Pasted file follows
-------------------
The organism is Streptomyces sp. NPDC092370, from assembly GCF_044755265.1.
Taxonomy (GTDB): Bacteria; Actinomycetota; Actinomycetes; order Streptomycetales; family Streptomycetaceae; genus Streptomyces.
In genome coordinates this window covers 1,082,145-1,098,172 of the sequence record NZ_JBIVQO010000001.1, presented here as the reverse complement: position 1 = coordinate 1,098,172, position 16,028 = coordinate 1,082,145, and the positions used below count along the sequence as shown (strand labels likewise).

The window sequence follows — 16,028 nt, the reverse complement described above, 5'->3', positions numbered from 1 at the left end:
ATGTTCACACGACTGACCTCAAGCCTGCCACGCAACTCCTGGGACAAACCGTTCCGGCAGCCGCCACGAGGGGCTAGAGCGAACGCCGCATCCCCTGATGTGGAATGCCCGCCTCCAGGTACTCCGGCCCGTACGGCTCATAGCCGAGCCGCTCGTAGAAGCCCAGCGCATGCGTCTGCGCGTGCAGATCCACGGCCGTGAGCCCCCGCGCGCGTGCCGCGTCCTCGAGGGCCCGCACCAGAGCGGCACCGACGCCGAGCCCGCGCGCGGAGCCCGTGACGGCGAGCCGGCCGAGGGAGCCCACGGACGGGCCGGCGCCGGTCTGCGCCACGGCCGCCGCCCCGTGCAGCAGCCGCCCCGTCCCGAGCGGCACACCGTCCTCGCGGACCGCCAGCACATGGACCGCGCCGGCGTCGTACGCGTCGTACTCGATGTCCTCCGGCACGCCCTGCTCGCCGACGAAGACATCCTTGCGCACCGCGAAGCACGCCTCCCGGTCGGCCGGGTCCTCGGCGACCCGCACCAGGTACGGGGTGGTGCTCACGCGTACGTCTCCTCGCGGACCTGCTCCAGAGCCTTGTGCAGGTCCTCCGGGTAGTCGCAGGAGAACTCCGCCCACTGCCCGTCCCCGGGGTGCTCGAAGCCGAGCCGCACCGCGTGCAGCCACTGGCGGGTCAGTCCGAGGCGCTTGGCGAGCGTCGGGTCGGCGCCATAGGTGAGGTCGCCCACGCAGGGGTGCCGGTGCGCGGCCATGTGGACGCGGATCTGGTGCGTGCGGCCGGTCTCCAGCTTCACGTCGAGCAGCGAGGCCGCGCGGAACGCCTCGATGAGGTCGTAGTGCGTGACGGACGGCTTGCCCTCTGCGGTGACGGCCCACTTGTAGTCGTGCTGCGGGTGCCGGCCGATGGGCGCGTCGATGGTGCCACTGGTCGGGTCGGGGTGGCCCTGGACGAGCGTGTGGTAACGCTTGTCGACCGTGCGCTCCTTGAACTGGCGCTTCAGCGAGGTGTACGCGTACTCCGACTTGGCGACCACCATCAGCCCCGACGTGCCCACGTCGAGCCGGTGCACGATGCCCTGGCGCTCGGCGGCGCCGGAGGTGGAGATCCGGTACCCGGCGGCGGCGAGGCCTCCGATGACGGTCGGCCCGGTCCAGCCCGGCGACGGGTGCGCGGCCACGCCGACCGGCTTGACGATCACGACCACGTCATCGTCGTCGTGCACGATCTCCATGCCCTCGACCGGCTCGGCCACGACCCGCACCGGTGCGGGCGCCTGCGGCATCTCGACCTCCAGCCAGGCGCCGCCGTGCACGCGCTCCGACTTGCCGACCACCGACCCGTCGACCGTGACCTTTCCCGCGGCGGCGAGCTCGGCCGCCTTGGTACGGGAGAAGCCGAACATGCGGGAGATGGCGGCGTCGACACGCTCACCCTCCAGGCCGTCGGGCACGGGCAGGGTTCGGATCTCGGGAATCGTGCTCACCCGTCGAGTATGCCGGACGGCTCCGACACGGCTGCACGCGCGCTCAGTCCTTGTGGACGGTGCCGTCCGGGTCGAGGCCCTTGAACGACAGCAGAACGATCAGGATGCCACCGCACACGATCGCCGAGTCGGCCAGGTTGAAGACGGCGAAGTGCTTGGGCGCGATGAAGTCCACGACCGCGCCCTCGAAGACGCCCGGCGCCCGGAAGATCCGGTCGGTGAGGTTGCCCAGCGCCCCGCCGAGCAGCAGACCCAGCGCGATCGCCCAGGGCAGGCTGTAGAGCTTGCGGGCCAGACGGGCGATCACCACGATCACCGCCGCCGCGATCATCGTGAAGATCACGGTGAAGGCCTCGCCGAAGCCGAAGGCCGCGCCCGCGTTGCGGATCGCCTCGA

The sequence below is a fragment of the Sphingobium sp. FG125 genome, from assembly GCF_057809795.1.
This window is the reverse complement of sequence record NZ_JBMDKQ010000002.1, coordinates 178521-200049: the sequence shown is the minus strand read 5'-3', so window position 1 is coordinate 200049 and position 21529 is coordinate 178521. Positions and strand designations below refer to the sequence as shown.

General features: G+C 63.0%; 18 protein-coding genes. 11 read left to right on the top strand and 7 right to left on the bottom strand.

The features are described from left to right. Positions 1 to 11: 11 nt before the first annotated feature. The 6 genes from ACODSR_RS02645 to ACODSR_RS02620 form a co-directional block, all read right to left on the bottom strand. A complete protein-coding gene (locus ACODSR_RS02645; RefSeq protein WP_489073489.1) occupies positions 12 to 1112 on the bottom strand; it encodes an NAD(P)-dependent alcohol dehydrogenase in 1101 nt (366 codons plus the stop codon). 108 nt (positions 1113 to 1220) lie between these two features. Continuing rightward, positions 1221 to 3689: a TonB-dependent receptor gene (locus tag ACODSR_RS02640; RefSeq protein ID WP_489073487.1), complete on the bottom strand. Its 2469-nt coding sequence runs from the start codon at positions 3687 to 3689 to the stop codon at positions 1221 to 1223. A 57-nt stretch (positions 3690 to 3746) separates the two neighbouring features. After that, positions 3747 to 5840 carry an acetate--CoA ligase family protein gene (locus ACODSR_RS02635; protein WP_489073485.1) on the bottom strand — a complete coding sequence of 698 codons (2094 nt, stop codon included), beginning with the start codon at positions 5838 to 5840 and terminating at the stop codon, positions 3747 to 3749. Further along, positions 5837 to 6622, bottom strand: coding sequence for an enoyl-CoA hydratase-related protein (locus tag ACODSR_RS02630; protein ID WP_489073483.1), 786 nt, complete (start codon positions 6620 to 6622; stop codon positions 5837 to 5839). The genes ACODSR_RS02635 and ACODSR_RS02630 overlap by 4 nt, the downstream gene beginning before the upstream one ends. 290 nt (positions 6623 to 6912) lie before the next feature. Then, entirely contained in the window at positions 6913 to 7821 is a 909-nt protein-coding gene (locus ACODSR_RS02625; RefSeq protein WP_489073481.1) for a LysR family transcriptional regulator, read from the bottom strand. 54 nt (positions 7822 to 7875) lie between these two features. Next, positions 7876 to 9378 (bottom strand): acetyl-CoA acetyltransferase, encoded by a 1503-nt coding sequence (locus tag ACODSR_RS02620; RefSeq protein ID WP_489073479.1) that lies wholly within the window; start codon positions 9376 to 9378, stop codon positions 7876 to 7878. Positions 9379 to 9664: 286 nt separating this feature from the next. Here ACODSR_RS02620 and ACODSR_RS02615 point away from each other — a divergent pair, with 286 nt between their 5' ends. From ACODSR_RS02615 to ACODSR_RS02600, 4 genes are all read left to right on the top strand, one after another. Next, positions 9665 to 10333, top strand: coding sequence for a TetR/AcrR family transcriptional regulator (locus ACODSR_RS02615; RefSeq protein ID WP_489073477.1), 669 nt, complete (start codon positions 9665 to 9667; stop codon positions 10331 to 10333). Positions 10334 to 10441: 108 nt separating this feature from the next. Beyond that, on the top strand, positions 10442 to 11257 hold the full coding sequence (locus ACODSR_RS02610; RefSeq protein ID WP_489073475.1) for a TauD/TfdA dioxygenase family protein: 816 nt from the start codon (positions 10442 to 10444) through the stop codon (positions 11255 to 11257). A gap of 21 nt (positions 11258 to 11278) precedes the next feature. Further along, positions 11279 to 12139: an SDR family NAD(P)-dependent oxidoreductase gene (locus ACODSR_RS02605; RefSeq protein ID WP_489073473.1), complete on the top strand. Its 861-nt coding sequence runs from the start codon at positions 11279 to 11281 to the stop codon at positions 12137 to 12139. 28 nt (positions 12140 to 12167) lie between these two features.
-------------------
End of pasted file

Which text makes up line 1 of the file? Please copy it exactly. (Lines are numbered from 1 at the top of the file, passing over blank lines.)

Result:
The organism is Streptomyces sp. NPDC092370, from assembly GCF_044755265.1.